3D glasses make the movie or television show you're watching look like a 3-D scene that's happening right in front of you. With objects flying off the screen and careening in your direction, and creepy characters reaching out to grab you, wearing 3-D glasses makes you feel like you're a part of the action - not just someone sitting there watching a movie. Considering they have such high entertainment value, you'll be surprised at how amazingly simple 3-D glasses are.
The binocular vision system relies on the fact that our two eyes are spaced about 2 inches (5 centimeters) apart. Therefore, each eye sees the world from a slightly different perspective, and the binocular vision system in your brain uses the difference to calculate distance. Your brain has the ability to correlate the images it sees in its two eyes even though they are slightly different.
If you've ever used a View-Master or a stereoscopic viewer, you have seen your binocular vision system in action. In a View-Master, each eye is presented with an image. Two cameras photograph the same image from slightly different positions to create these images. Your eyes can correlate these images automatically because each eye sees only one of the images.
The reason why you wear 3-D glasses in a movie theater is to feed different images into your eyes just like a View-Master does. The screen actually displays two images, and the glasses cause one of the images to enter one eye and the other to enter the other eye. There are two common systems for doing this:
Although the red/green or red/blue system is now mainly used for television 3-D effects, and was used in many older 3-D movies. In this system, two images are displayed on the screen, one in red and the other in blue (or green). The filters on the glasses allow only one image to enter each eye, and your brain does the rest. You cannot really have a color movie when you are using color to provide the separation, so the image quality is not nearly as good as with the polarized system.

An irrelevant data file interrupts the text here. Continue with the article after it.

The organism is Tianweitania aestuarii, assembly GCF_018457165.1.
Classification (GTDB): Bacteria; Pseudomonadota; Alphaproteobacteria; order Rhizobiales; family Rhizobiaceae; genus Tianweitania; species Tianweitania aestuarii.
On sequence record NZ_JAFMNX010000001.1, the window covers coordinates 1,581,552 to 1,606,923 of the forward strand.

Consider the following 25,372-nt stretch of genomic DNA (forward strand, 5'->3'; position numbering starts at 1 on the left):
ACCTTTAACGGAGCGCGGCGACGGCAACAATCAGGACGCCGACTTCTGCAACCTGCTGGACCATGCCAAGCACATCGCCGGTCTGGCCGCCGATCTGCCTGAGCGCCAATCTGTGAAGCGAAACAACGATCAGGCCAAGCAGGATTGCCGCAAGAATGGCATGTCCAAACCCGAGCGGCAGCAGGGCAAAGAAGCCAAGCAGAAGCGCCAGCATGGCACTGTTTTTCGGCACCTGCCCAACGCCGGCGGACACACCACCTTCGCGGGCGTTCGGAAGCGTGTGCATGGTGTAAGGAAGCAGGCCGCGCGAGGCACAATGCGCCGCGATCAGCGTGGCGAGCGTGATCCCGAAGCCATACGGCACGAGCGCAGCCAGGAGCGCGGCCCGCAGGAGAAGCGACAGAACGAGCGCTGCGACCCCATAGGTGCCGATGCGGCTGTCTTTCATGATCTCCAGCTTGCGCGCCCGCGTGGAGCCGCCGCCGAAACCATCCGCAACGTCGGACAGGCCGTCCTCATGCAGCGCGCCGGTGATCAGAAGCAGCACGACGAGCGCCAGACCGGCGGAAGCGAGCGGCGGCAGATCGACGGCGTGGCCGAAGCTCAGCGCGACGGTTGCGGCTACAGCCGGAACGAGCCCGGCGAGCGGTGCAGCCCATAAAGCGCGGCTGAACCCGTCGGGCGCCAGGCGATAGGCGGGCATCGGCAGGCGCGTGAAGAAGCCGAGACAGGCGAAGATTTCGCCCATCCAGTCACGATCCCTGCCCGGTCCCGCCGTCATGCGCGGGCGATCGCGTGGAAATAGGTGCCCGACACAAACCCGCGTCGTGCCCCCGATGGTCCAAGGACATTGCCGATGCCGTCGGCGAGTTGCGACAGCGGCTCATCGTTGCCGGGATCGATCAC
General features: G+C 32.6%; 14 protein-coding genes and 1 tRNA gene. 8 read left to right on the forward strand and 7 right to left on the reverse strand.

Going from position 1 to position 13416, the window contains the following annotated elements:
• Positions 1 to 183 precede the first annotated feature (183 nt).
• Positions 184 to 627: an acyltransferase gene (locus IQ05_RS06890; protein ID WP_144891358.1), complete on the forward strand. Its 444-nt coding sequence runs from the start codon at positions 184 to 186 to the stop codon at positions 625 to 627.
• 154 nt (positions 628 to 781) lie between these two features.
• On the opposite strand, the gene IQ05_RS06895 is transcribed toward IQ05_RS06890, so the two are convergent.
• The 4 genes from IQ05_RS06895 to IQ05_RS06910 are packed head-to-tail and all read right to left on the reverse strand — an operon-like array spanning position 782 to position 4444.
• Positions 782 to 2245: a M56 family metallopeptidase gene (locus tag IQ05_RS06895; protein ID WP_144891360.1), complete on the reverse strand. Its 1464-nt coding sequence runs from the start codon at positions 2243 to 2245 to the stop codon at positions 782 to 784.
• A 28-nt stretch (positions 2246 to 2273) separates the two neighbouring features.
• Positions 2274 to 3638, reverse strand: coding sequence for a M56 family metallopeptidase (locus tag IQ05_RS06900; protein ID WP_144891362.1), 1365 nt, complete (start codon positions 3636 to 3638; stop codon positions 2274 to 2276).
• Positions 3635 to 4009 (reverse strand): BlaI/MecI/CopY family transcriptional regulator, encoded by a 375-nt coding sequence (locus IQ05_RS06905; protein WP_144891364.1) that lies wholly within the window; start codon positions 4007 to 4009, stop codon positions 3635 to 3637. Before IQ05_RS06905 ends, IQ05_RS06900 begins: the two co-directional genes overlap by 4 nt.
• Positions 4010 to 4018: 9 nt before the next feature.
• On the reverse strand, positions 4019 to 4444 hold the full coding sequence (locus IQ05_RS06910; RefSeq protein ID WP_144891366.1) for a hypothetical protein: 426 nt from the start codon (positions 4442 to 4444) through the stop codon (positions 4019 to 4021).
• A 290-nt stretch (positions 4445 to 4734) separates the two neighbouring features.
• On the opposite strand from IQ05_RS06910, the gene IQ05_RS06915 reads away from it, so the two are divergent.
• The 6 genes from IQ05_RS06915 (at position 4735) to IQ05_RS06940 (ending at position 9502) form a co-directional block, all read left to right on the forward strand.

allowing only one image to enter each eye.
At Disney World, Universal Studios and other 3-D venues, the preferred method uses polarized lenses because they allow color viewing. Two synchronized projectors project two respective views onto the screen, each with a different polarization. The glasses allow only one of the images into each eye because they contain lenses with different polarization.
each eye because each lens has a different polarization.
Tuesday, September 7, 2010
Twitter much like Facebook is popular social networking site and these sites users are targeted with phishing scams luring them to reveal their username and passwords.Here are some security for twitter users for safe tweeting.
Tips to secure twitter account..
1.Use strong and Unique password : Use the password for your twitter account as a combination of characters, symbols and numbers. Never use same password for different websites and email accounts, use unique password for every website.
2. Be aware of fake twitter websites, try to type twitter.com in your browser and enter your account credentials.
3. Always use extensions for browsers like Chrome and Firefox which shows preview for shortened links on twitter. Because you may be lured to click a malicious link to steal your twitter username and password.
4.Keep your computer up to date with antivirus and anti-spyware. Looking for free anti-virus AVG offers antivirus and anti-spyware, and also protects from malicious links in social networks with it’s LinkScanner.
5.Twitter never asks you for password:Twitter will never asks you to download something and asks to sign into other twitter liked websites with your username and password.Twitter will never reply to you or email you asking for your password.
6.Want to update your account with third party applications make sure they connect to your account using Oauth protocol where you don’t need to share your password. Be careful of third party applications that lure you to give more followers by sharing your username and password.
7.Never use same password for any of your accounts including for twitter.
8. Twitter banned 370 weak passwords make sure you are not using any one of them for your account.
9.Hackers may lure users with malicious links to sign into twitter similar website to give your username and password. Once they take control of your account they post spam messages and other abusive stuff from your account.